Researchers from the Prevention Research Center in California and Arizona State University, USA, surveyed more than 1500 California couples, gathering information about their drinking in six specific contexts: restaurants, bars, parties at someone else's house, quiet evenings at home, with friends in one's own home, and in parks and other public places. They found that men drinking in bars and at parties away from home and women drinking in parks and public places were both associated with increased male-to-female violence. They also found a link between men drinking during quiet evenings at home and increased female-to-male violence.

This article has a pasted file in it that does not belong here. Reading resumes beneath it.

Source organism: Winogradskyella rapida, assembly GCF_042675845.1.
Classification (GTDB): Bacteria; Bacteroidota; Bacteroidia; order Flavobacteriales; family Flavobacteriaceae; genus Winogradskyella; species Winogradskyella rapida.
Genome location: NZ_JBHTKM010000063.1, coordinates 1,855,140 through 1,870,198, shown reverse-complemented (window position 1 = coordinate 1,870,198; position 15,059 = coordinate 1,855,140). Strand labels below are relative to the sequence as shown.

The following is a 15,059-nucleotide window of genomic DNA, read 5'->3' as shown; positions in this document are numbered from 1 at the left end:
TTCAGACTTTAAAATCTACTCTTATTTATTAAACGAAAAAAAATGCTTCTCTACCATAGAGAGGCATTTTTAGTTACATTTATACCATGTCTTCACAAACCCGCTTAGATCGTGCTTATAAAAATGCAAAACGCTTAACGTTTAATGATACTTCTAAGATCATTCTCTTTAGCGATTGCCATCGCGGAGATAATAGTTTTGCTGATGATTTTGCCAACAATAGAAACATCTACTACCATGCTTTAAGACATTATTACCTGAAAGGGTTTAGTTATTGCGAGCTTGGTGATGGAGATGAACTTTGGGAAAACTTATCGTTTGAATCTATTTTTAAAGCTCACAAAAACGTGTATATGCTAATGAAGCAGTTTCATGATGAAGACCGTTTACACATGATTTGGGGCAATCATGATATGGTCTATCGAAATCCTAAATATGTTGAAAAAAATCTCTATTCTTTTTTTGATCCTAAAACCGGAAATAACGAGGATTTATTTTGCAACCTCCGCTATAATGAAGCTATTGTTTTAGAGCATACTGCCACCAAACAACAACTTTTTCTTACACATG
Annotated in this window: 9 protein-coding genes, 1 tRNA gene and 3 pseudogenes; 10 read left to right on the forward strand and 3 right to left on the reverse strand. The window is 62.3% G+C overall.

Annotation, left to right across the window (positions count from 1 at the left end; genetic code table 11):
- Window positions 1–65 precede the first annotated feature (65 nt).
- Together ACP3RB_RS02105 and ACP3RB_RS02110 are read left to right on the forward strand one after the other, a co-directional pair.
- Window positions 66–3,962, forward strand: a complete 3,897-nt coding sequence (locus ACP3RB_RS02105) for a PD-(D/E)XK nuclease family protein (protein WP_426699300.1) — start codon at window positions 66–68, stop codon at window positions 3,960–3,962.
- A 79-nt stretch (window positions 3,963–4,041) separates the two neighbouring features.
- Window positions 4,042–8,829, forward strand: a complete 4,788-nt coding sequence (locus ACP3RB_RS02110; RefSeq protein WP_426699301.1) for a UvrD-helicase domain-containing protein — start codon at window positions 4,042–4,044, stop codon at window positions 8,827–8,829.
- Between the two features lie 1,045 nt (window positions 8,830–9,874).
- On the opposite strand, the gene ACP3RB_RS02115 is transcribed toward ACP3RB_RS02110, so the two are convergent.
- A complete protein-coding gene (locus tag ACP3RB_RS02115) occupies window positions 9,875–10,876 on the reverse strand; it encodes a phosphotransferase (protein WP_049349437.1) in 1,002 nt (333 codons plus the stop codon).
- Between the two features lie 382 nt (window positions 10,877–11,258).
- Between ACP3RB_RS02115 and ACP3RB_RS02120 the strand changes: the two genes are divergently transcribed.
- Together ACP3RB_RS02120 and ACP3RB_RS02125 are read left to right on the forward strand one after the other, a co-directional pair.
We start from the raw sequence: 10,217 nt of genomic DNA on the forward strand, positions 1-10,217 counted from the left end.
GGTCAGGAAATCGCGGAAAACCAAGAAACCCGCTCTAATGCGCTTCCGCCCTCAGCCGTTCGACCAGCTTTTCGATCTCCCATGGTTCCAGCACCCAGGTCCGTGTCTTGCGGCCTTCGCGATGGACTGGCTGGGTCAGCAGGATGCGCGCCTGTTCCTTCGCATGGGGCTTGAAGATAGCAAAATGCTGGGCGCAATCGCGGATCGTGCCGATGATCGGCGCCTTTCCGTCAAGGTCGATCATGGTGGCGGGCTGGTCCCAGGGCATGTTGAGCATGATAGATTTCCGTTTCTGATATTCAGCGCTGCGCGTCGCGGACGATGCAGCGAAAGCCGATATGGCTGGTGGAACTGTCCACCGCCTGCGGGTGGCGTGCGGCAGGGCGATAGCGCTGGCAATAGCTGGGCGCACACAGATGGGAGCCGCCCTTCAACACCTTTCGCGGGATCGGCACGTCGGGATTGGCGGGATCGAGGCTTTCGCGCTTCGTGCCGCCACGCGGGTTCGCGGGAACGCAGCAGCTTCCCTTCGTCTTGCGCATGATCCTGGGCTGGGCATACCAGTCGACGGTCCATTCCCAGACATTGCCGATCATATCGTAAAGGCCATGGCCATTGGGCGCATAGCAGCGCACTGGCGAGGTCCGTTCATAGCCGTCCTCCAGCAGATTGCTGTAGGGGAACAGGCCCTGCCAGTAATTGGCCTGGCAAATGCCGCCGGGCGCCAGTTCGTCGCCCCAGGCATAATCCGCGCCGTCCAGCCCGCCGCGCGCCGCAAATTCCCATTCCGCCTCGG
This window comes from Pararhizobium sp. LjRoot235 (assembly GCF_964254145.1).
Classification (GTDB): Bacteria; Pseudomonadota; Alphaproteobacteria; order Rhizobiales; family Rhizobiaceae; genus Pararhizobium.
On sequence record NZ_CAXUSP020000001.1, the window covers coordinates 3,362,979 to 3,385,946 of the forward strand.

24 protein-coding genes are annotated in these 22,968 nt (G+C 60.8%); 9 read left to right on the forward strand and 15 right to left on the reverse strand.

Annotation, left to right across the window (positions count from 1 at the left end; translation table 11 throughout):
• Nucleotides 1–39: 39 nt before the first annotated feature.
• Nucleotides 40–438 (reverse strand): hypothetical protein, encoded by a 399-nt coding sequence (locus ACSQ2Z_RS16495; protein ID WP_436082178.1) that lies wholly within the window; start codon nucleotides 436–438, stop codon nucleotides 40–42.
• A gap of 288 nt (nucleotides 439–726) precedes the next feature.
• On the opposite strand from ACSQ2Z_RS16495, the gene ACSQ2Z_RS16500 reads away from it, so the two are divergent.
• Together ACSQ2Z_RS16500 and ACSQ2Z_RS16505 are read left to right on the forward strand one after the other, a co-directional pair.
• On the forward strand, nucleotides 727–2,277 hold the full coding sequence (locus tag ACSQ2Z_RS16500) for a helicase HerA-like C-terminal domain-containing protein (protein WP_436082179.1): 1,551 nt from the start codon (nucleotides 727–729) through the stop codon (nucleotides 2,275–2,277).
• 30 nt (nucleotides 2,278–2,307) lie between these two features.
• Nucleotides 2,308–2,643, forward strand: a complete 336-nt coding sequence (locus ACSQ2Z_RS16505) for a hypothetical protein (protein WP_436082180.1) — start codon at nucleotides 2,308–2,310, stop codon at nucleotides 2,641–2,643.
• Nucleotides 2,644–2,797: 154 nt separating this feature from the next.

From a research perspective, these findings suggest that we need to consider what occurs within different drinking contexts (besides alcohol consumption) that might trigger partner aggression. From a prevention perspective, the results are quite hopeful: it may be possible to reduce violence against spouses and partners by encouraging people in risky relationships to avoid drinking in certain contexts. Such advice could well be more effective in the short-term than encouraging people to drink less.